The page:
Margin and leverage

Margin and leverage are among the most important trading concepts to understand. If you’re new to trading, we highly recommend you read on.

Financial chart

What is margin?

Margin is how much money you need to have in your account to open a trade.

What is leverage?

Leverage enables you to put up a fraction of the deposit to access a much larger trade size.  

For example, in the case of 50:1 leverage (or 2% margin required), $1 in a trading account can control a position worth $50.

Please be aware that increasing leverage increases risk.

How does leverage work?

Let's look at a typical USD/CAD (US dollar against Canadian dollar) trade. To make a $100,000 USD/CAD trade without leverage would require the trader to put up $100,000 in account funds, the full value of the position. But with 50:1 leverage (or 2% margin required), for example, only $2,000 of the trader's funds would be required to open that $100,000 USD/CAD position.

Illustration of minimum account balance needed to hold position. Example: USD/CAD with minimum balance for 2% leverage(50:1)

Magnified profits and losses

While a margin amount of only 1/50th of the actual trade size is required from the trader to open this trade, any profit or loss on the trade would correspond to the full $100,000 leveraged amount.

In the case of USD/CAD at the current market price, this would be a profit or loss of around $10 per one-pip move in price. This illustrates the magnification of profit and loss when trading positions are leveraged with the use of margin.

Margin requirements

It is important to note that in leveraged forex trading, margin privileges are extended to traders in good faith to facilitate more efficient trading of currencies.

As such, it is essential that you maintain at least the minimum margin requirements for all open positions at all times to avoid any unexpected liquidation of trading positions.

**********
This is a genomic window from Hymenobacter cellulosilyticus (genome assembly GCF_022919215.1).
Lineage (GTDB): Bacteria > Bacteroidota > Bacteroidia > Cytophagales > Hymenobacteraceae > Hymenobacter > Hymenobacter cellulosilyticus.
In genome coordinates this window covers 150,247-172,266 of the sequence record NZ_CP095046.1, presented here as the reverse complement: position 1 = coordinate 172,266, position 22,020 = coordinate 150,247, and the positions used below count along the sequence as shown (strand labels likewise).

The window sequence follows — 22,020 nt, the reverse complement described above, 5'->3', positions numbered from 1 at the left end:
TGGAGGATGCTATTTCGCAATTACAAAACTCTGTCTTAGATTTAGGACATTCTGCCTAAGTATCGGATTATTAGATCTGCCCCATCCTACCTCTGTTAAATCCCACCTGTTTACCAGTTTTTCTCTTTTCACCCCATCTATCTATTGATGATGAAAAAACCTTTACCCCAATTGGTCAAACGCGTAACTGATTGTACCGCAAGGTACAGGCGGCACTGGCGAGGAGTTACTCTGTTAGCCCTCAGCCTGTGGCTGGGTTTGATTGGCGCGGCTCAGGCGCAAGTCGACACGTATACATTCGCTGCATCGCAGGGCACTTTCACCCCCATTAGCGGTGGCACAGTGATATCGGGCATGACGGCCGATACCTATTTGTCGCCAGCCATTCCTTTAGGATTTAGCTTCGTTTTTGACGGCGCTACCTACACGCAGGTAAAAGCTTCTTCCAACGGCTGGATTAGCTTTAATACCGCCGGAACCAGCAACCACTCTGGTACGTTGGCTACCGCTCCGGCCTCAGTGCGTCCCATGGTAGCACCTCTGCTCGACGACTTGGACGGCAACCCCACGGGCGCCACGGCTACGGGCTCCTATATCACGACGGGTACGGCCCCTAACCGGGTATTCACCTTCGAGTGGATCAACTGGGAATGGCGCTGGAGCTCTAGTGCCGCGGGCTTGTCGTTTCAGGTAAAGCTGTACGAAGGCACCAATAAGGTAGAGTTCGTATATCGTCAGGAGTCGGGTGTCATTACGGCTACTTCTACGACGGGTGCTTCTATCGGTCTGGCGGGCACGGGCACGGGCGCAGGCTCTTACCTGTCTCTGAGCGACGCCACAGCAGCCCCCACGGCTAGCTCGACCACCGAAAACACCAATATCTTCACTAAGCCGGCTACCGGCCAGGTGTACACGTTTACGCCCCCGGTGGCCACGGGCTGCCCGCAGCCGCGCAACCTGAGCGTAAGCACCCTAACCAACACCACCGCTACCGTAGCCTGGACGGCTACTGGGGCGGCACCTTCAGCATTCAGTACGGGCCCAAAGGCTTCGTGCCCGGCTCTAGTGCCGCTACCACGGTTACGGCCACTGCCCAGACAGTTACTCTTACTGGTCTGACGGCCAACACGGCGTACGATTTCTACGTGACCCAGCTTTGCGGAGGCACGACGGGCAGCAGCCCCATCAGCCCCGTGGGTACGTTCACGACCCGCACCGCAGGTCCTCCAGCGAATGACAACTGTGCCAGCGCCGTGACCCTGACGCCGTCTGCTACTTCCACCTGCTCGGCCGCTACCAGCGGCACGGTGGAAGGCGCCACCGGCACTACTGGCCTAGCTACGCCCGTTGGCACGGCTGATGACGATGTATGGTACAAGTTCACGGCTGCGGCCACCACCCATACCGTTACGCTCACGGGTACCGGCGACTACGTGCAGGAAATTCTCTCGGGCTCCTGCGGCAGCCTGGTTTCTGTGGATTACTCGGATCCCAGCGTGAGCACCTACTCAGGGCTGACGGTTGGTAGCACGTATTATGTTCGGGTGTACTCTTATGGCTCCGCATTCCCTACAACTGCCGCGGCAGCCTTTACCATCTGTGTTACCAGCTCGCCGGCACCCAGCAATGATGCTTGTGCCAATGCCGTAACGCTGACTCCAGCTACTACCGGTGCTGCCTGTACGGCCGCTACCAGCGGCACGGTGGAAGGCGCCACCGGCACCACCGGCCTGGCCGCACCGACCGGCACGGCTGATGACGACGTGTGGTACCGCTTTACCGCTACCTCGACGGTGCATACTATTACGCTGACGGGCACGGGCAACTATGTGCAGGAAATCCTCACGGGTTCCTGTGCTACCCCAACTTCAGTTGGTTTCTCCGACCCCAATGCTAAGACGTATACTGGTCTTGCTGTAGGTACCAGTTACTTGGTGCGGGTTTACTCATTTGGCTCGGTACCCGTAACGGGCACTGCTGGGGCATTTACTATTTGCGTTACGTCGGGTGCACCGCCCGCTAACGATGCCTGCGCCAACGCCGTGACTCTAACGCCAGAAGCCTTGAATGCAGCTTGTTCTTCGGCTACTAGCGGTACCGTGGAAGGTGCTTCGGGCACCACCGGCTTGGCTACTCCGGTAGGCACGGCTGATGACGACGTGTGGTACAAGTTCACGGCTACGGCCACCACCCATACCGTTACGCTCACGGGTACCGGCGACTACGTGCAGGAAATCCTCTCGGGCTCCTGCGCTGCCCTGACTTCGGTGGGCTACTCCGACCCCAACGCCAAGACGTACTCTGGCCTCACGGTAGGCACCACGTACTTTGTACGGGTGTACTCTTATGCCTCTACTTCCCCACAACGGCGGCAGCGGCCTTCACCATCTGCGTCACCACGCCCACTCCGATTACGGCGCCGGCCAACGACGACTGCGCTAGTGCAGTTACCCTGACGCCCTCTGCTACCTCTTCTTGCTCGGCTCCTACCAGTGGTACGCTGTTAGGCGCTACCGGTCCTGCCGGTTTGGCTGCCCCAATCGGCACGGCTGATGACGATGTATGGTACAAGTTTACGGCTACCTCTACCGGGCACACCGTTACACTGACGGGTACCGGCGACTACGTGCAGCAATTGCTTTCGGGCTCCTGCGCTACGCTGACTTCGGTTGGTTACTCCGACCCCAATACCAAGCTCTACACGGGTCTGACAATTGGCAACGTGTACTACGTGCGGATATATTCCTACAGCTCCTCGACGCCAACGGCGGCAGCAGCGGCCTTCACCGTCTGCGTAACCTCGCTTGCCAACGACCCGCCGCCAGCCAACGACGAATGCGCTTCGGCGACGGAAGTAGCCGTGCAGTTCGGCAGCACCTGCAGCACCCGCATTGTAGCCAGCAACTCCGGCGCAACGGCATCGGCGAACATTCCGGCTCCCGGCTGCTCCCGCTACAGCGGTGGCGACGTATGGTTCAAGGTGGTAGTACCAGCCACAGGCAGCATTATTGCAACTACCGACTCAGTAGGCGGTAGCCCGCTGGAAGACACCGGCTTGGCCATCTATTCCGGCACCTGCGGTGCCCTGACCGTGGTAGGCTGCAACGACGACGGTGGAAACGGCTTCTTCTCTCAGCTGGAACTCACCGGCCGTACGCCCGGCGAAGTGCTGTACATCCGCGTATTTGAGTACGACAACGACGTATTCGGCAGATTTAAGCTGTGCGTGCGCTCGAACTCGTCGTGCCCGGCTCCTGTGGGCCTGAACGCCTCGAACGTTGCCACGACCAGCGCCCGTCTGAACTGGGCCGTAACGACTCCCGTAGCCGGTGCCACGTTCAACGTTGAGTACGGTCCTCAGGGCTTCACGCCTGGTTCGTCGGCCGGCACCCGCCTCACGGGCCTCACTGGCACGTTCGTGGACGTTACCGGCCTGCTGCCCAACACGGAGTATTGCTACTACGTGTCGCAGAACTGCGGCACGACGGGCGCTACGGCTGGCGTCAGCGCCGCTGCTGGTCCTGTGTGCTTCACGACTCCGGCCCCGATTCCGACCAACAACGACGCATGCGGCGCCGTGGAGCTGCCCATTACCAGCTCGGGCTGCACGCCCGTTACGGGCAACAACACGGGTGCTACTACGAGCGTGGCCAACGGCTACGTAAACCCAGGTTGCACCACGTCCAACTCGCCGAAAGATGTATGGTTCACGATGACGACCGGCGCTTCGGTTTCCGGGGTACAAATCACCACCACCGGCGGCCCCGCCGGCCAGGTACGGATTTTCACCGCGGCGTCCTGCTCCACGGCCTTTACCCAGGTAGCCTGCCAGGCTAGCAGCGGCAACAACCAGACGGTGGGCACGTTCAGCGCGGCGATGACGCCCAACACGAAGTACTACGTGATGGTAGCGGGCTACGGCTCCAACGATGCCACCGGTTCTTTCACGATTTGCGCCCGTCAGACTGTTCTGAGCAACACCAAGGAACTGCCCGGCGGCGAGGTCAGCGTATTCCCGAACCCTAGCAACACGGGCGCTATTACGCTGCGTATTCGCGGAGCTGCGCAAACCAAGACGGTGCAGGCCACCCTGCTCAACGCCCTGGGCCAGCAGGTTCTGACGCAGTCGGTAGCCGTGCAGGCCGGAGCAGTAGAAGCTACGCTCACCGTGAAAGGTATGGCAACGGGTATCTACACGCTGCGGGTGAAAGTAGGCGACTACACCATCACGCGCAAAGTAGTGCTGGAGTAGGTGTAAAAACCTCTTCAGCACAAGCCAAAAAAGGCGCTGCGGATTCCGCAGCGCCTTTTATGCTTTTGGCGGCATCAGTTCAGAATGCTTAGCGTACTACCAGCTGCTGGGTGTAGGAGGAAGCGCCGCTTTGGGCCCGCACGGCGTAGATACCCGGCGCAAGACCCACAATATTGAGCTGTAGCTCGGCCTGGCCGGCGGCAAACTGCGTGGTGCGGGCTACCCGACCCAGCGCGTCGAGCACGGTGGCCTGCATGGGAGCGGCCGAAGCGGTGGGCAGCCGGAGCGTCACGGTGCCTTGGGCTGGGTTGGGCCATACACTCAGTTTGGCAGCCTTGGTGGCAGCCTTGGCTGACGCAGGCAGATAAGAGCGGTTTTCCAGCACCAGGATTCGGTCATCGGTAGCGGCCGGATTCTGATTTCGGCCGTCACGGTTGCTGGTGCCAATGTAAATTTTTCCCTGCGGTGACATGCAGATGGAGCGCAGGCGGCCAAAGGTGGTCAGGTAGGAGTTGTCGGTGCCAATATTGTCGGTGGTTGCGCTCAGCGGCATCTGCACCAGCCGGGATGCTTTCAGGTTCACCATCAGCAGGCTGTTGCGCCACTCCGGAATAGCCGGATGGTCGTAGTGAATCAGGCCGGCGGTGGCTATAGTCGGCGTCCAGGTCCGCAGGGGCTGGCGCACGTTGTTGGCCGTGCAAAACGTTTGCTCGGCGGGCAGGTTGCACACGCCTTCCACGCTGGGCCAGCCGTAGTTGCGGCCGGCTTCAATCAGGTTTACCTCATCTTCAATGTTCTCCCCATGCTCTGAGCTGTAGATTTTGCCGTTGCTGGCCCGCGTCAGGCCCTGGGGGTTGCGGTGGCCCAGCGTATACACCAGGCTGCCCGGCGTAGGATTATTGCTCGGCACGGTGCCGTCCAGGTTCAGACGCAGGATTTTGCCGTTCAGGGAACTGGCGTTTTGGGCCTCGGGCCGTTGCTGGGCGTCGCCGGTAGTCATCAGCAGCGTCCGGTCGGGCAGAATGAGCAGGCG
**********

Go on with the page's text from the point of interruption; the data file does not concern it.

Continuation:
Use our Margin & Pip Calculator to see how much a single point of movement is worth – as well as how much margin you'll need to trade.

Margin close out / liquidation

If your margin level is at or below the margin close out (MCO) level, we are required to close any or all of your open positions as quickly as possible; this is to protect you from incurring further losses.

We strongly recommend that you monitor your margin level carefully, as you should not expect to receive a margin call or warning prior to closure. The Margin Level Indicator on the trading platform makes monitoring your margin level simple.

The calculation for the margin level indicator is determined by the Net Equity in your account divided by your Total Margin Requirement, multiplied by 100.

To improve your margin indicator, do one or more of the following:

  • Deposit funds
  • Close or reduce positions
  • Add a stop or limit order

Please be aware that during times of high volatility market prices can gap and this may affect the prices at which your positions are closed out.

Frequently asked questions

What are the margin requirements at

Our margin requirements differ according to platform ( or MetaTrader), market, asset class and position size. You can find the specific margin of each instrument in its Market Information Sheet on the platform.

To calculate the amount of funds required to cover the margin requirement when you open a trade, simply multiply the total notional value of your trade (quantity x price of instrument) by the margin factor.

For example, say the margin requirement for EUR/USD is 2%. The current buy price of EURUSD is 1.300 and you wish to buy 1 standard lot (100,000).

The total value of the position is $130,000 (100,000 x 1.300). $2,600 would therefore be allocated from your account to open the position ($130,000 x 2%).

With platforms, you can calculate the required margin before placing a trade through the platform’s margin calculator, monitor each position’s margin requirement separately or review your account’s total margin requirement through the Margin Indicator.

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What are step margin levels?

The larger the trade size, the higher the risk level associated with the trade. Therefore, we may increase our margin requirements for larger size trades or any additional trades in that instrument.

To do this, increases the size of the margin requirement at specific quantity levels, known as step margin levels.

You can view a market’s step margin levels in its Market Information Sheet within the platform.

Step margins are not present in MetaTrader 4.

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